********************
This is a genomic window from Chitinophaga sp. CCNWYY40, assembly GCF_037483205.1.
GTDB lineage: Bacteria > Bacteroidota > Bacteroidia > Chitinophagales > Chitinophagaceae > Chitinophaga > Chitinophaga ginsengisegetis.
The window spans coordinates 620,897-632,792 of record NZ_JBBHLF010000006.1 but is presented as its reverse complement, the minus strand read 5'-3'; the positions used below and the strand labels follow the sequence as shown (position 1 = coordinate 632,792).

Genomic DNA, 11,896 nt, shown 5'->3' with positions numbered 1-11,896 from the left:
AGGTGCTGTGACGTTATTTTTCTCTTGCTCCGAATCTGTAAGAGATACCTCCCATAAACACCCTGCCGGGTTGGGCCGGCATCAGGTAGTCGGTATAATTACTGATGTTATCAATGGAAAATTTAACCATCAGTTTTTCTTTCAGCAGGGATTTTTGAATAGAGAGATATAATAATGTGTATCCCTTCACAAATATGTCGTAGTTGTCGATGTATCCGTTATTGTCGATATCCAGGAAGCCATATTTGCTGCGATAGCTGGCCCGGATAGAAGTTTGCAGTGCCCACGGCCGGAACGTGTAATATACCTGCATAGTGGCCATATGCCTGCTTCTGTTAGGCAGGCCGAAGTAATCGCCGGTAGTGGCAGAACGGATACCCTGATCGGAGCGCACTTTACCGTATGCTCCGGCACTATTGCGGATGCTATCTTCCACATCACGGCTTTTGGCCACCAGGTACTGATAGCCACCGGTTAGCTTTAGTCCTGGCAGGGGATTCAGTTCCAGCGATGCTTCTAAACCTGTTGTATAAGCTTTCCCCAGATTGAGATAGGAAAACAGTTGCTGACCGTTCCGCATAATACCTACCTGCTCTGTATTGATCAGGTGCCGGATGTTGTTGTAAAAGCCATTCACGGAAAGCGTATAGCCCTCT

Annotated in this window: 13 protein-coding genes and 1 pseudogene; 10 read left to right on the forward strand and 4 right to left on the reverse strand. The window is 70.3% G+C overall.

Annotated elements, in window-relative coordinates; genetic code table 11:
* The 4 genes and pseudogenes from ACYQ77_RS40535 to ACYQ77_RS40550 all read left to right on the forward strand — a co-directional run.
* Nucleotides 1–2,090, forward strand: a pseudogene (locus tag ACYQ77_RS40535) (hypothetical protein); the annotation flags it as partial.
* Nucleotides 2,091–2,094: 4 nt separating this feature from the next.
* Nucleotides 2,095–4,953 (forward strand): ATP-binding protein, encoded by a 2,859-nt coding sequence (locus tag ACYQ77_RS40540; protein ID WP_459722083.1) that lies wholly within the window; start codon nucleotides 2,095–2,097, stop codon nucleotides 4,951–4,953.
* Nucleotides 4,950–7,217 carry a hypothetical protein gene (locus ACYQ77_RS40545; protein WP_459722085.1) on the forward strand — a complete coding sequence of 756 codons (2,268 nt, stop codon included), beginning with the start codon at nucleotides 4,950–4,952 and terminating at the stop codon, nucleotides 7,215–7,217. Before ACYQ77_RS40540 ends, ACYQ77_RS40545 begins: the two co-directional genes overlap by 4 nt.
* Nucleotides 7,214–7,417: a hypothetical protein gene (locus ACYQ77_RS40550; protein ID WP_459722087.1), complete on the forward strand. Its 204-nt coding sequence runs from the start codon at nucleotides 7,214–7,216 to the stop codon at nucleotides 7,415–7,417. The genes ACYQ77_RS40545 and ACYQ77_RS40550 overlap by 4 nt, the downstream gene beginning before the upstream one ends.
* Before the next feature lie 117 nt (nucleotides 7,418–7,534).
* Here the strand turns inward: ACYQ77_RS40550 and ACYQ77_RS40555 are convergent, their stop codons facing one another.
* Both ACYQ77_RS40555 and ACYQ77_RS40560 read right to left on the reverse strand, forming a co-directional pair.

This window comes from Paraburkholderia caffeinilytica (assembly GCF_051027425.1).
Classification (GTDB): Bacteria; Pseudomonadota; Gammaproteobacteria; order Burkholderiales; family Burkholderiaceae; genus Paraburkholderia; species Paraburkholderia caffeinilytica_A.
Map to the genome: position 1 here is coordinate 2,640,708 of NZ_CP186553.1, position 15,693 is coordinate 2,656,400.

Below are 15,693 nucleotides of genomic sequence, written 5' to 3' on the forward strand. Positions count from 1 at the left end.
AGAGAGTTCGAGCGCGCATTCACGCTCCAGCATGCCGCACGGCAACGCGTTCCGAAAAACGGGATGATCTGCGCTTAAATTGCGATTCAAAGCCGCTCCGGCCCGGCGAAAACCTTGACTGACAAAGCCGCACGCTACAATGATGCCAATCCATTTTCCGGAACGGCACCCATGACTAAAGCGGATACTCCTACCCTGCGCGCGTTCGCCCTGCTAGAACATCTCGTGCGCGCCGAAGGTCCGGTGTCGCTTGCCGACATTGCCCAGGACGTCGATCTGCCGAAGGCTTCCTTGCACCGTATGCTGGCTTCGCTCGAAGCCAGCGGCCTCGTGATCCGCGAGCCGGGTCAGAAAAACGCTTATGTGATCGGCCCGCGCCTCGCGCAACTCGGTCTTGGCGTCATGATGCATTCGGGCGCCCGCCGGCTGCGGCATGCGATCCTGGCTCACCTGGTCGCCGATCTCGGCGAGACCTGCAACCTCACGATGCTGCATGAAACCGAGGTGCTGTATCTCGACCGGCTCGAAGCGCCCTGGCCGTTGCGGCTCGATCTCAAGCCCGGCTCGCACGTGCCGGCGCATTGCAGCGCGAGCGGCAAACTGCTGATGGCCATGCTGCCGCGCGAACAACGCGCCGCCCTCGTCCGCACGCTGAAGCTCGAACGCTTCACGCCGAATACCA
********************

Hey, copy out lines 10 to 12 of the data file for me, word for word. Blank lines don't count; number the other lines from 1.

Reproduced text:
* Nucleotides 2,091–2,094: 4 nt separating this feature from the next.
* Nucleotides 2,095–4,953 (forward strand): ATP-binding protein, encoded by a 2,859-nt coding sequence (locus tag ACYQ77_RS40540; protein ID WP_459722083.1) that lies wholly within the window; start codon nucleotides 2,095–2,097, stop codon nucleotides 4,951–4,953.
* Nucleotides 4,950–7,217 carry a hypothetical protein gene (locus ACYQ77_RS40545; protein WP_459722085.1) on the forward strand — a complete coding sequence of 756 codons (2,268 nt, stop codon included), beginning with the start codon at nucleotides 4,950–4,952 and terminating at the stop codon, nucleotides 7,215–7,217. Before ACYQ77_RS40540 ends, ACYQ77_RS40545 begins: the two co-directional genes overlap by 4 nt.